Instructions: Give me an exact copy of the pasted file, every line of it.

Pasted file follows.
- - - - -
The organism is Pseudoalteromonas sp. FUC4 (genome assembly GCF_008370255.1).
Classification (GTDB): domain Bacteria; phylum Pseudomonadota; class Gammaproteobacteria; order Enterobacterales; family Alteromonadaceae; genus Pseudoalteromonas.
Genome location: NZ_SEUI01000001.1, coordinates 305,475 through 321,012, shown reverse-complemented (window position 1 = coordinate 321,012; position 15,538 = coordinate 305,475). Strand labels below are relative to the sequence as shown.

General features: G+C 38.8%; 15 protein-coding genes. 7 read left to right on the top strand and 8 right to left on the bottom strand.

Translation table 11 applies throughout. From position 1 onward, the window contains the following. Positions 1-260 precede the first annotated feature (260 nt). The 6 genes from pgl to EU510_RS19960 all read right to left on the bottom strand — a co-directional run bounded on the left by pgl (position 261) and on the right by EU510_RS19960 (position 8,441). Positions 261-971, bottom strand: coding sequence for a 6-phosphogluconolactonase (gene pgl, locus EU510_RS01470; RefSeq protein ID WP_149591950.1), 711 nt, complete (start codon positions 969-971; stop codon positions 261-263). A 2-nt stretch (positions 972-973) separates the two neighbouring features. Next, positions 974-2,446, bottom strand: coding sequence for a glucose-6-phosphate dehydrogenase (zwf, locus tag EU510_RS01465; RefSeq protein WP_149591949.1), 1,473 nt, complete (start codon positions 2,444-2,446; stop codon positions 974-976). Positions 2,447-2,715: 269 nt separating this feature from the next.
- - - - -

The organism is Pseudoalteromonas sp. FUC4 (genome assembly GCF_008370255.1).
Classification (GTDB): domain Bacteria; phylum Pseudomonadota; class Gammaproteobacteria; order Enterobacterales; family Alteromonadaceae; genus Pseudoalteromonas.
Genome location: NZ_SEUI01000001.1, coordinates 305,475 through 321,012, shown reverse-complemented (window position 1 = coordinate 321,012; position 15,538 = coordinate 305,475). Strand labels below are relative to the sequence as shown.

General features: G+C 38.8%; 15 protein-coding genes. 7 read left to right on the top strand and 8 right to left on the bottom strand.

Translation table 11 applies throughout. From position 1 onward, the window contains the following. Positions 1-260 precede the first annotated feature (260 nt). The 6 genes from pgl to EU510_RS19960 all read right to left on the bottom strand — a co-directional run bounded on the left by pgl (position 261) and on the right by EU510_RS19960 (position 8,441). Positions 261-971, bottom strand: coding sequence for a 6-phosphogluconolactonase (gene pgl, locus EU510_RS01470; RefSeq protein ID WP_149591950.1), 711 nt, complete (start codon positions 969-971; stop codon positions 261-263). A 2-nt stretch (positions 972-973) separates the two neighbouring features. Next, positions 974-2,446, bottom strand: coding sequence for a glucose-6-phosphate dehydrogenase (zwf, locus tag EU510_RS01465; RefSeq protein WP_149591949.1), 1,473 nt, complete (start codon positions 2,444-2,446; stop codon positions 974-976). Positions 2,447-2,715: 269 nt separating this feature from the next.